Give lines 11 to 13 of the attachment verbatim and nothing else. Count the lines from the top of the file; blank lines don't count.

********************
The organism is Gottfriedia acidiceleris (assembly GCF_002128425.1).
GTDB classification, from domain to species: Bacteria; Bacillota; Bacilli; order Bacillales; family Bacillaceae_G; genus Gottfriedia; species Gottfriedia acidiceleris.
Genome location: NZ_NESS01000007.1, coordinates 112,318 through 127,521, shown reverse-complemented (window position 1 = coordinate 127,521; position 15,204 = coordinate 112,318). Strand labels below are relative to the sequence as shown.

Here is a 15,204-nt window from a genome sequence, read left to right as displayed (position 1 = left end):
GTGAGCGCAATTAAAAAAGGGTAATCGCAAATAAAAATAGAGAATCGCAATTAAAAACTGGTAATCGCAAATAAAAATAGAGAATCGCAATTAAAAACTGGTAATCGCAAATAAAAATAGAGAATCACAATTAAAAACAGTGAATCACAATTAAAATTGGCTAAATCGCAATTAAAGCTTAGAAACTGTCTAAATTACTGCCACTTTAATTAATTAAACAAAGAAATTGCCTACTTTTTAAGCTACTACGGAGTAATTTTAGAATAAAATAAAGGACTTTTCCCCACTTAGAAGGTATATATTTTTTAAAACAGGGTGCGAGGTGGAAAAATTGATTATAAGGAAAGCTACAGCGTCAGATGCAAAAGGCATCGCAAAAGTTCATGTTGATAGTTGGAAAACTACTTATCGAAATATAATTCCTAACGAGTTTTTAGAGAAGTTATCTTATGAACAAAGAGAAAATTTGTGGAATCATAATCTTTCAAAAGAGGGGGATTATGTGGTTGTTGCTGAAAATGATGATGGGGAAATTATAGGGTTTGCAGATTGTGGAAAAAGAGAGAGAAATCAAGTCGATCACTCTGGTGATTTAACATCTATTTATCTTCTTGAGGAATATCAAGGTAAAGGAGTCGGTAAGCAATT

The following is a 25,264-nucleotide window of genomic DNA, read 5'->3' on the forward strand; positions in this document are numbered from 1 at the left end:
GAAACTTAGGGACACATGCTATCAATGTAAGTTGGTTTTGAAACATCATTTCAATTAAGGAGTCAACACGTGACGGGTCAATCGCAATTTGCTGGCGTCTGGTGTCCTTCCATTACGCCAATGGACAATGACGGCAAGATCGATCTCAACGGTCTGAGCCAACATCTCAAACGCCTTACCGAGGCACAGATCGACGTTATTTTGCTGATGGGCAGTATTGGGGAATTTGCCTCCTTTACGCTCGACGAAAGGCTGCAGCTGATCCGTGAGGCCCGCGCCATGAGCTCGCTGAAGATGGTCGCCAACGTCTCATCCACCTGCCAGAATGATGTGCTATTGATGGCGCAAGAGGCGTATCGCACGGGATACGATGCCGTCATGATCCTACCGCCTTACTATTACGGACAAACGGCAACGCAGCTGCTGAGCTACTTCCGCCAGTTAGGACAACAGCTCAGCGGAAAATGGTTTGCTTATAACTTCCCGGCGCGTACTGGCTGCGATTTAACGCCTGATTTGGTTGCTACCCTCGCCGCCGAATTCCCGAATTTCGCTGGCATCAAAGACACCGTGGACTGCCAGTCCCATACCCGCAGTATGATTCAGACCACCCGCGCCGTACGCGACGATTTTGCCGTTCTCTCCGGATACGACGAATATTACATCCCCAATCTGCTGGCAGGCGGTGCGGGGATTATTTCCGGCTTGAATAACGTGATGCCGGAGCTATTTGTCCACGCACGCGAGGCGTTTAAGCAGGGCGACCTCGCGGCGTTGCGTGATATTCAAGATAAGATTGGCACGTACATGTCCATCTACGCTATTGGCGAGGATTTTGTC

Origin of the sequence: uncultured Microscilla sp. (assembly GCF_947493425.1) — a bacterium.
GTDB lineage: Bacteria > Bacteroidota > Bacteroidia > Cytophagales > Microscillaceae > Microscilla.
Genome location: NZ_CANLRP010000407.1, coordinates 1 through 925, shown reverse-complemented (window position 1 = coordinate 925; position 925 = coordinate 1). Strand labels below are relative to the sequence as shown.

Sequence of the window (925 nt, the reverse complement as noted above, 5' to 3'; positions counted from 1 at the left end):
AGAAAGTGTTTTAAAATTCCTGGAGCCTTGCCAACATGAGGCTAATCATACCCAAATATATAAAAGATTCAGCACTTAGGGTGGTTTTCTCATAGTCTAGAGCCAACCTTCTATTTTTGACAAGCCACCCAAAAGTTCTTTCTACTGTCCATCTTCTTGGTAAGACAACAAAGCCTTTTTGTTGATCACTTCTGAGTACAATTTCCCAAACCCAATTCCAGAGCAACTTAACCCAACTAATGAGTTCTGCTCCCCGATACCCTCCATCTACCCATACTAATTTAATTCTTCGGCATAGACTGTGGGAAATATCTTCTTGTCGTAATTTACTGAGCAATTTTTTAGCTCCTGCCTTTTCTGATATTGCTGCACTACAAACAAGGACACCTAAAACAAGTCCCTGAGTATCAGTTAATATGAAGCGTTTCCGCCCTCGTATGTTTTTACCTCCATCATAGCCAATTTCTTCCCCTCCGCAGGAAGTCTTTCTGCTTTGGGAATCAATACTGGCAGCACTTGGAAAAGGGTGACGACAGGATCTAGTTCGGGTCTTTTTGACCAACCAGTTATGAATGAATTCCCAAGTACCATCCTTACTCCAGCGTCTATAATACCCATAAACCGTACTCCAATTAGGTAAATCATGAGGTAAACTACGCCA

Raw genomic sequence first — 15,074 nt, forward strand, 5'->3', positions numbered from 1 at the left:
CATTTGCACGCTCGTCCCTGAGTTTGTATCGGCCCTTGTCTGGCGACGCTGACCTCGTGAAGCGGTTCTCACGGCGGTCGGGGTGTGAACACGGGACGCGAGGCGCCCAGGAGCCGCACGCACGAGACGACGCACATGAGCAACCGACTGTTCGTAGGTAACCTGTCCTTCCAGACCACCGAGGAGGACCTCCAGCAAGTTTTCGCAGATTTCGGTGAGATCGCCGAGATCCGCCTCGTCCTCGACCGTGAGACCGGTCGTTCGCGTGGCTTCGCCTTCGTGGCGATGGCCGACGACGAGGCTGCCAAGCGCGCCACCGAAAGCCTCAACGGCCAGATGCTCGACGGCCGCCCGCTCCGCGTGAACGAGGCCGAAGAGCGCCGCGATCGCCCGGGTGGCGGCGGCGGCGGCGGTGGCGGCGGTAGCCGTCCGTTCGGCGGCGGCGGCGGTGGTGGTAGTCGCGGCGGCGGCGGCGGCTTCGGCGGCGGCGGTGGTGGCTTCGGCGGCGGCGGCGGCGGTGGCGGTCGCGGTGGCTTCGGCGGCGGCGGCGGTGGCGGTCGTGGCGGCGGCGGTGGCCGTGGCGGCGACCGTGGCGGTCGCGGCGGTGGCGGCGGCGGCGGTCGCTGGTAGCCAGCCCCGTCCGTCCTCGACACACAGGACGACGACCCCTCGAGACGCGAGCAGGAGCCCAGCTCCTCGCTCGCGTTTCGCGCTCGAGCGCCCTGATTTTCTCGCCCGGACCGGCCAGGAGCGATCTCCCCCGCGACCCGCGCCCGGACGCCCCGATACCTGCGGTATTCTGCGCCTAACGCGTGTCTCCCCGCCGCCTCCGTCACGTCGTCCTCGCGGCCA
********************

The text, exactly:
Sequence of the window (925 nt, the reverse complement as noted above, 5' to 3'; positions counted from 1 at the left end):
AGAAAGTGTTTTAAAATTCCTGGAGCCTTGCCAACATGAGGCTAATCATACCCAAATATATAAAAGATTCAGCACTTAGGGTGGTTTTCTCATAGTCTAGAGCCAACCTTCTATTTTTGACAAGCCACCCAAAAGTTCTTTCTACTGTCCATCTTCTTGGTAAGACAACAAAGCCTTTTTGTTGATCACTTCTGAGTACAATTTCCCAAACCCAATTCCAGAGCAACTTAACCCAACTAATGAGTTCTGCTCCCCGATACCCTCCATCTACCCATACTAATTTAATTCTTCGGCATAGACTGTGGGAAATATCTTCTTGTCGTAATTTACTGAGCAATTTTTTAGCTCCTGCCTTTTCTGATATTGCTGCACTACAAACAAGGACACCTAAAACAAGTCCCTGAGTATCAGTTAATATGAAGCGTTTCCGCCCTCGTATGTTTTTACCTCCATCATAGCCAATTTCTTCCCCTCCGCAGGAAGTCTTTCTGCTTTGGGAATCAATACTGGCAGCACTTGGAAAAGGGTGACGACAGGATCTAGTTCGGGTCTTTTTGACCAACCAGTTATGAATGAATTCCCAAGTACCATCCTTACTCCAGCGTCTATAATACCCATAAACCGTACTCCAATTAGGTAAATCATGAGGTAAACTACGCCA

Raw genomic sequence first — 15,074 nt, forward strand, 5'->3', positions numbered from 1 at the left: